Lia Siht, Head of Legal at Estonian startup Rendin, gives an overview of the most popular topics tenants want to know about. People often have some prior knowledge, but when renting is being deeply considered the same questions arise all the time.
The entire rental agreement should be carefully read before signing. There may be a number of clauses in the contract that, if not recognised, would have significant financial consequences for the tenant. It is for that reason that it is necessary to determine the type of rental in question – termless or fixed-term.
The fixed-term rental agreement terminates only by the agreement of the parties, or on the date of termination of the agreement. The alternative is a more flexible rental for an indefinite period, which allows both parties to terminate the agreement with three months' notice.
It is important to properly record all activities related to the rental. It seems annoying, but everything related to the rental should be fixed in a reproducible form (generally understood to be in writing): the rental agreement itself, the deed of handover-reception of the property, and the payment details.
Prior to moving into a rental home, a rental agreement should be made with the (digital) signatures of both parties, and the deed of handover-acceptance drawn up together with pictures; confirmed or already signed by both parties.
Any payments must always be provable.
When beginning with a rental, a common mistake is that the deed of handover-acceptance is not drawn up correctly. For example, when moving to a rental house, you and the owner do not write down exactly the items that are present or do not take photos. Later, arguments may arise over which items were there and in what condition.
Rendin has built its background on checking payment defaults. If the candidate passes the background check, it means that they have the necessary solvency to rent an apartment at the time of the background check and have no debts to other companies.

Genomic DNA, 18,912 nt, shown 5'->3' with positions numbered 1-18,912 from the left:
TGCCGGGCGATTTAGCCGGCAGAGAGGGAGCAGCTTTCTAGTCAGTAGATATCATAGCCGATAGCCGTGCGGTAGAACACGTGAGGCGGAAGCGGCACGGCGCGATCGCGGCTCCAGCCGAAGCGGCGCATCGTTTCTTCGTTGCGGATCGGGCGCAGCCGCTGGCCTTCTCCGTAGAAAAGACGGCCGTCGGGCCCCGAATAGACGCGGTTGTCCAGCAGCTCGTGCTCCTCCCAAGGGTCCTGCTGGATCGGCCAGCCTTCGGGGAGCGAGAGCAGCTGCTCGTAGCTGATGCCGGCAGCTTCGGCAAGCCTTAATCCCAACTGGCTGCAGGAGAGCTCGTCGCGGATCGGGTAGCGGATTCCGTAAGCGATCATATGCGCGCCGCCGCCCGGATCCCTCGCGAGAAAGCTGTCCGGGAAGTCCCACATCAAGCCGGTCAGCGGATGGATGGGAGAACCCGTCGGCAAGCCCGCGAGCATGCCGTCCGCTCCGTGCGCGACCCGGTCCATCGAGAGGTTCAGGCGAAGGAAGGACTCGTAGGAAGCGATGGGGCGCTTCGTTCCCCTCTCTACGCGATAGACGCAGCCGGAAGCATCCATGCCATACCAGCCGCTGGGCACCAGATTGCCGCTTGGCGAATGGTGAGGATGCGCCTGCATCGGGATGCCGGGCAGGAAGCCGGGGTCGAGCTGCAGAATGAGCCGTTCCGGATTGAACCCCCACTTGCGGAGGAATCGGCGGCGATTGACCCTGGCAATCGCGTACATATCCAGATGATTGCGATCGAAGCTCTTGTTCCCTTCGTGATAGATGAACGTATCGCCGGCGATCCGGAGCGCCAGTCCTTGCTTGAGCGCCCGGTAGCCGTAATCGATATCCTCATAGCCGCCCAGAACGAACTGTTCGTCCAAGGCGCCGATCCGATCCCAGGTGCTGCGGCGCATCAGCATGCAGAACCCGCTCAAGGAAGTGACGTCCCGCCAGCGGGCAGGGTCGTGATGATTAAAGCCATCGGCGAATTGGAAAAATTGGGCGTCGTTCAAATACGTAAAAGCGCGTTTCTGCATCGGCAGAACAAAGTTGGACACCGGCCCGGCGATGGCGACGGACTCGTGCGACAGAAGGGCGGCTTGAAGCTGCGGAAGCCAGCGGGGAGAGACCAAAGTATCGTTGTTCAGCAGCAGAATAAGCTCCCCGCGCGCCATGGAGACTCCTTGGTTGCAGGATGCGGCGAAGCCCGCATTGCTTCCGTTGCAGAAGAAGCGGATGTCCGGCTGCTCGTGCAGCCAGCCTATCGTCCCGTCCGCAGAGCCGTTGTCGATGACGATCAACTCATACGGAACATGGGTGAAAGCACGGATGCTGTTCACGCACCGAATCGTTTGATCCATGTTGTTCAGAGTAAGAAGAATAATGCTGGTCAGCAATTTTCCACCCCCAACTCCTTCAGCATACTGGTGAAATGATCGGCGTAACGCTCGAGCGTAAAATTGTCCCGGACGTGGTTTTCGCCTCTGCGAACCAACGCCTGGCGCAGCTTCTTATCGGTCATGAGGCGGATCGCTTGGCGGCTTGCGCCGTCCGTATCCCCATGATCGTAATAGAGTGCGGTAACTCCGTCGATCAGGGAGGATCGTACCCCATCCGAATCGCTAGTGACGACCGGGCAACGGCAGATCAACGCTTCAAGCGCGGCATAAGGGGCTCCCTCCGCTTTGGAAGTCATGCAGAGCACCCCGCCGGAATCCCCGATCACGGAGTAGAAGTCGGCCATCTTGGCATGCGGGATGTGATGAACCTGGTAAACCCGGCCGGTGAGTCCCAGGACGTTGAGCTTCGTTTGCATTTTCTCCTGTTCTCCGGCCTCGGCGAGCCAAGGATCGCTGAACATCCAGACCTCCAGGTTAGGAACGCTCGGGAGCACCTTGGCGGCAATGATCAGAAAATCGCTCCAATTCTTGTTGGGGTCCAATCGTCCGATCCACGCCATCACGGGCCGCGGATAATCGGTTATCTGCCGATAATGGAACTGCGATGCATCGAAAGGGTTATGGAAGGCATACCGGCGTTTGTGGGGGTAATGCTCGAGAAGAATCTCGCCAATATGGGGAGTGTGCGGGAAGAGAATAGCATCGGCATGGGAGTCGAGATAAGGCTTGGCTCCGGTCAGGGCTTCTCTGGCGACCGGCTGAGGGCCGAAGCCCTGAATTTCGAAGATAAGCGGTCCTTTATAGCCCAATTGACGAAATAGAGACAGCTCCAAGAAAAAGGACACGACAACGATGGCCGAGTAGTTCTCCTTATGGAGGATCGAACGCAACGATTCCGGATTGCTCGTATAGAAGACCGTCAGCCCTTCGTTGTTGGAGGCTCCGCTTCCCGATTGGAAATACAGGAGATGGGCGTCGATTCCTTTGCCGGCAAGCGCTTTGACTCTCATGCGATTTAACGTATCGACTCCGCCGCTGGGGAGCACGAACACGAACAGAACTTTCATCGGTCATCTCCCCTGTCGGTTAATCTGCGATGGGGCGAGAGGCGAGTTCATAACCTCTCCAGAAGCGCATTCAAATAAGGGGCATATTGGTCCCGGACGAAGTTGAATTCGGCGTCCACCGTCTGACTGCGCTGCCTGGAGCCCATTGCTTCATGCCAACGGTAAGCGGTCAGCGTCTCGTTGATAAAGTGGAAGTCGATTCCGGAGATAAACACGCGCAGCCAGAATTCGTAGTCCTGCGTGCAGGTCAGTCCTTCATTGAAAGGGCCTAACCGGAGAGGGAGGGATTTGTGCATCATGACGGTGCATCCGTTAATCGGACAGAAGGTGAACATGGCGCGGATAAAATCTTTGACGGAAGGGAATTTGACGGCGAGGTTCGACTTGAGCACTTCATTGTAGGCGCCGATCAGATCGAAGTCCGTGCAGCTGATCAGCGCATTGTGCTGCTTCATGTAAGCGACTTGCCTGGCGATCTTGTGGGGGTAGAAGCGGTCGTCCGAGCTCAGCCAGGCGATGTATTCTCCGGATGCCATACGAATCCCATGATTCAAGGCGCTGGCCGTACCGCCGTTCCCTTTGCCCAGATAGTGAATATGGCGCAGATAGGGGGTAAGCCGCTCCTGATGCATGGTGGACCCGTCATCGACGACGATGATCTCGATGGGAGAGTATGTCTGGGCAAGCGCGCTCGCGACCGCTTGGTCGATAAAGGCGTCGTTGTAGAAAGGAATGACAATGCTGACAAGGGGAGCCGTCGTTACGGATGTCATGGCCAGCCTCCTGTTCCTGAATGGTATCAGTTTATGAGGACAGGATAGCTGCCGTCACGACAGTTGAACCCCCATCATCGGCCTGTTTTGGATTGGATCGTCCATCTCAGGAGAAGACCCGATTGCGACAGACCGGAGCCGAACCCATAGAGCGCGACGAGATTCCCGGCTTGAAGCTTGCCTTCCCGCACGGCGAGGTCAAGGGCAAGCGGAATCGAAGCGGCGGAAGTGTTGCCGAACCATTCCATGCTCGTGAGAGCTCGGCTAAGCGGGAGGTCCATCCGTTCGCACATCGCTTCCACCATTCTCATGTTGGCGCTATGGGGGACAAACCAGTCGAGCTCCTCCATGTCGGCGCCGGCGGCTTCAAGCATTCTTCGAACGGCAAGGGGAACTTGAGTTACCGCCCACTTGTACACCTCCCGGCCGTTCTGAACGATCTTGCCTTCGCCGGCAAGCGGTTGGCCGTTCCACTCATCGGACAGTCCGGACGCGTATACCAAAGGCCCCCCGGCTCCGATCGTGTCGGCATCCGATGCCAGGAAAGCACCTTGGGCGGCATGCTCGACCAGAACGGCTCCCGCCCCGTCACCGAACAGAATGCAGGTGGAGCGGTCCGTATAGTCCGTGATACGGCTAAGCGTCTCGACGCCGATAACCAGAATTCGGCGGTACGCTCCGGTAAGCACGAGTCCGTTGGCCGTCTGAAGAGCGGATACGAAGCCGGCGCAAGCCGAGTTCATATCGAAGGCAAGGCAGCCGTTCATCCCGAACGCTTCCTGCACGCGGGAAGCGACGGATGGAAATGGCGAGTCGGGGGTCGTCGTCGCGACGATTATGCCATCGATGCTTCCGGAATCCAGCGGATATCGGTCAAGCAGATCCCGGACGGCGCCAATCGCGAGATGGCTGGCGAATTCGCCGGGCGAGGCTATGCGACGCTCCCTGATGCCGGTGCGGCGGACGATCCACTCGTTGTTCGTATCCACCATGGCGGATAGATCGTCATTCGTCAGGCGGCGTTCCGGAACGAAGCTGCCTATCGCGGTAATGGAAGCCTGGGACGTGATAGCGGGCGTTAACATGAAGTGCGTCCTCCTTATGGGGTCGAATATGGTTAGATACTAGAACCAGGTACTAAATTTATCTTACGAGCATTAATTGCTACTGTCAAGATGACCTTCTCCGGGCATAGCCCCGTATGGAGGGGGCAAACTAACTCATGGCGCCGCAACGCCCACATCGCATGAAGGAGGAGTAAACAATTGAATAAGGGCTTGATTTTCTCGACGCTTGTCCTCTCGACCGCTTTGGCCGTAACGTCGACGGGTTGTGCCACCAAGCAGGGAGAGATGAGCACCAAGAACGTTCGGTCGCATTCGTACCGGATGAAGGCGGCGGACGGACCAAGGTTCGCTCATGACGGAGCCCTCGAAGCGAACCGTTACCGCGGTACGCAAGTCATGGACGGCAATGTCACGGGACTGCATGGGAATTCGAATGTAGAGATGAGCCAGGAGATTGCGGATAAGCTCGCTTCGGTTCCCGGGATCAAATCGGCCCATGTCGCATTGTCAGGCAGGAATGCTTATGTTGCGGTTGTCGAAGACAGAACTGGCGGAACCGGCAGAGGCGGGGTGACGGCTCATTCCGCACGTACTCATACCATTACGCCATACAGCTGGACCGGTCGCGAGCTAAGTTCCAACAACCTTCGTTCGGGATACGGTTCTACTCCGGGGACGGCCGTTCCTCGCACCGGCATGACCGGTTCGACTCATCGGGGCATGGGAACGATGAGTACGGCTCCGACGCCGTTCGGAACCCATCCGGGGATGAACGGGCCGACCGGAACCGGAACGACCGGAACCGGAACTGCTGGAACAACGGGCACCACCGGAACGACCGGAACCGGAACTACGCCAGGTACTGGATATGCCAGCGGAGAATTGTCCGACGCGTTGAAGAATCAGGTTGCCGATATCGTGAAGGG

Landlords may also make inquiries as to criminal records and look for information about a potential tenant from social media and with a Google search.
Number One Tip: Communicate! If something happens, the landlord should be notified urgently. Communication should be in a form that leaves a written record (e-mail, messages, etc.), which can be used as proof later, if necessary. Then you should wait for a solution.
If the solution proposed by the landlord is not satisfactory or there is no proposal from the landlord then, in the case of a rental agreement concluded via Rendin platform, the tenant can ask our specialists for an impartial opinion, which is great value for the tenant. Normally, in the case of disagreement, it is necessary to go to a rental committee or a court. Turning to an official institution is rather rare with the Rendin agreement. From our experience, we can say that most landlords are very sensible people and many of their concerns are resolved through compromise.
In any case, it is worth keeping in mind that ignoring problems or deliberately hiding them is not the answer. This can end painfully, as damages are generally provable and can later be claimed through a rental committee or a court (bailiff). Therefore, honesty and responsibility from the very beginning are very important.
The tenant is responsible for their pet in exactly the same way as they are for themselves. The principle of reasonable communication also applies here. The landlord should be notified of the problem as soon as possible, what to do next and how to compensate for the damage should then be worked out. If no compromise is reached, the case will proceed to Rendin's insurance.